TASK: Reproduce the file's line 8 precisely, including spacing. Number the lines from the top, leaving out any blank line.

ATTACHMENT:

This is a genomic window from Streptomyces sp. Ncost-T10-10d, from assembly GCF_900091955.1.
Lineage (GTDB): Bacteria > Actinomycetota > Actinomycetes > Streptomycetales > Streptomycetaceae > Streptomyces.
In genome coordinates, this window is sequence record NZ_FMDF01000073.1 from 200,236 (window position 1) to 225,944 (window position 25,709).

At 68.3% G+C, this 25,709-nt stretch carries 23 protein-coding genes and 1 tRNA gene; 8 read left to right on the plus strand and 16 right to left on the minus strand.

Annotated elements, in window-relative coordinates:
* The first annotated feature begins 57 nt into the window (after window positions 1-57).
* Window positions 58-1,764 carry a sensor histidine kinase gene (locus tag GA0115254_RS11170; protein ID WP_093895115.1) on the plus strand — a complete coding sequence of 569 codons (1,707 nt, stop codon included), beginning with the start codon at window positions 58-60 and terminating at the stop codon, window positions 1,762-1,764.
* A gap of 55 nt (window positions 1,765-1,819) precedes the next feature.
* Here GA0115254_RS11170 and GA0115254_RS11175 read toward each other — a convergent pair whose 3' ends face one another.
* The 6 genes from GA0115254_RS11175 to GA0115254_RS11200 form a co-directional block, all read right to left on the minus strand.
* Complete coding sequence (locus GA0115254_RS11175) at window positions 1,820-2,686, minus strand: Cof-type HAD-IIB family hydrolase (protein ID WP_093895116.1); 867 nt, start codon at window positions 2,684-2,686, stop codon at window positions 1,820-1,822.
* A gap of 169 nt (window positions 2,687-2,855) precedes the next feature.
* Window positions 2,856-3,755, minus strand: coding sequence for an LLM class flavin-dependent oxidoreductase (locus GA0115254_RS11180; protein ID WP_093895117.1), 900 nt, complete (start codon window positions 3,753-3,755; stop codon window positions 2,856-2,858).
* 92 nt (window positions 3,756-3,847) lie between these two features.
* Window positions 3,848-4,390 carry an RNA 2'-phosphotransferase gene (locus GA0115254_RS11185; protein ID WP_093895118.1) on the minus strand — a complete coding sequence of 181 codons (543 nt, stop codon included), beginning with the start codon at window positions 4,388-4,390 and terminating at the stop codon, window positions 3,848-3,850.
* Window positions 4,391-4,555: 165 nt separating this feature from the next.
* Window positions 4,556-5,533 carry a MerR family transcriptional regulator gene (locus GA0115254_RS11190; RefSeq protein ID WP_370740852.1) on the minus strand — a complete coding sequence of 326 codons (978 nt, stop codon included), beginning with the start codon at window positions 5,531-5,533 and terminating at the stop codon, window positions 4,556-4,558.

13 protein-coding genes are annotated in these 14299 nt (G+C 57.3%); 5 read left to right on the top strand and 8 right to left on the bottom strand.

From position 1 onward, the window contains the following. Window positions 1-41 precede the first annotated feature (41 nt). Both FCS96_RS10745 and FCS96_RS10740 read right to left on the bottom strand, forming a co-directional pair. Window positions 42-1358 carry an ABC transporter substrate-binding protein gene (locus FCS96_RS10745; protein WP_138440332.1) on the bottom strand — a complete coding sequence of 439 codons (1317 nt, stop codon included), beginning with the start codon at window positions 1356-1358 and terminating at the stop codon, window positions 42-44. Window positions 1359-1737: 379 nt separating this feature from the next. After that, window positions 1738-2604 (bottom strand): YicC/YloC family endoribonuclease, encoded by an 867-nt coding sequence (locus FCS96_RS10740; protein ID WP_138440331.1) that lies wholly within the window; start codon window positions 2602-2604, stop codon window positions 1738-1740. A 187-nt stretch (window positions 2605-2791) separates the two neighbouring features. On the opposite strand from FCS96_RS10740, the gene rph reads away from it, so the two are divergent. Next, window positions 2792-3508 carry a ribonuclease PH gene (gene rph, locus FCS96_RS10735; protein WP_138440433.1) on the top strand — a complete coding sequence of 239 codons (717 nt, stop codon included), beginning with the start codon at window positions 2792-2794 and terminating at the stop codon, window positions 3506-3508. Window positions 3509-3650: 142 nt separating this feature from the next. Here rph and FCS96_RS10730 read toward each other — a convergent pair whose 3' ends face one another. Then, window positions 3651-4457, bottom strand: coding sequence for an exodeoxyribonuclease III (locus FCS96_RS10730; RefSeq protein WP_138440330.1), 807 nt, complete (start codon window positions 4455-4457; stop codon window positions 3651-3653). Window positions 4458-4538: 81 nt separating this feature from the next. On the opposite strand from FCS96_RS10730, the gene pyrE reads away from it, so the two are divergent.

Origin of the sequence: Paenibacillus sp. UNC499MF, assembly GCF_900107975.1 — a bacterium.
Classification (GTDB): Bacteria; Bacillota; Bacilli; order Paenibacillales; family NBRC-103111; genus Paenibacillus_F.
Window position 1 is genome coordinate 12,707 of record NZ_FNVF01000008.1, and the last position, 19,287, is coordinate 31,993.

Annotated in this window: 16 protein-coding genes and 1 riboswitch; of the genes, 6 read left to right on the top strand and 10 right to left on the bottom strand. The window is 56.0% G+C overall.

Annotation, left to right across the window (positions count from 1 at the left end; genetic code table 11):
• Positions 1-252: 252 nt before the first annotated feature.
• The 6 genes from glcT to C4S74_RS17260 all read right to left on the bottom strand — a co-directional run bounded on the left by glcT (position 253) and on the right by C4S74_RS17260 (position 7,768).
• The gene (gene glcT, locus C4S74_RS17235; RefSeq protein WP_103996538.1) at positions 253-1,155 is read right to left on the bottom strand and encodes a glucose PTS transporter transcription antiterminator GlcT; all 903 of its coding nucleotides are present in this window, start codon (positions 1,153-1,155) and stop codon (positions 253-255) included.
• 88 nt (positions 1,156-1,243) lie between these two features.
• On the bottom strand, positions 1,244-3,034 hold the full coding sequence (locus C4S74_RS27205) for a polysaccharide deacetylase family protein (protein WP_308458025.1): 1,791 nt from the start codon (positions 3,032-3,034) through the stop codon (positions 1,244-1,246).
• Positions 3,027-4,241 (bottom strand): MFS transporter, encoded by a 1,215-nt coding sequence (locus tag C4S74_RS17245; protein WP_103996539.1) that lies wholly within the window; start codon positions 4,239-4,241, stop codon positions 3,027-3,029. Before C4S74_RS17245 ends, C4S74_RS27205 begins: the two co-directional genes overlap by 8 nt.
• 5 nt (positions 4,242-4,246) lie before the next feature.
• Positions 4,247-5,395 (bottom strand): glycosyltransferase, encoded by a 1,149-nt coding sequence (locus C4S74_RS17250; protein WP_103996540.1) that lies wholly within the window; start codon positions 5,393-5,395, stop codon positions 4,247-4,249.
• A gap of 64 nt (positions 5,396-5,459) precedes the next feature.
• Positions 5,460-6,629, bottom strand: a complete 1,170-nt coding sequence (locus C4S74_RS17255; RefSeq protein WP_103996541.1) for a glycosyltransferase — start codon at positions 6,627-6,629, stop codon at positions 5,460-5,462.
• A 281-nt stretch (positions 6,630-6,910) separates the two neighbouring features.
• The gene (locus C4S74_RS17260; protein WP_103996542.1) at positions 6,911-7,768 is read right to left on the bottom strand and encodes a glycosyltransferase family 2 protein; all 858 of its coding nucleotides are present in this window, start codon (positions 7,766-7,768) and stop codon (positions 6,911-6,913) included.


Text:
* A gap of 55 nt (window positions 1,765-1,819) precedes the next feature.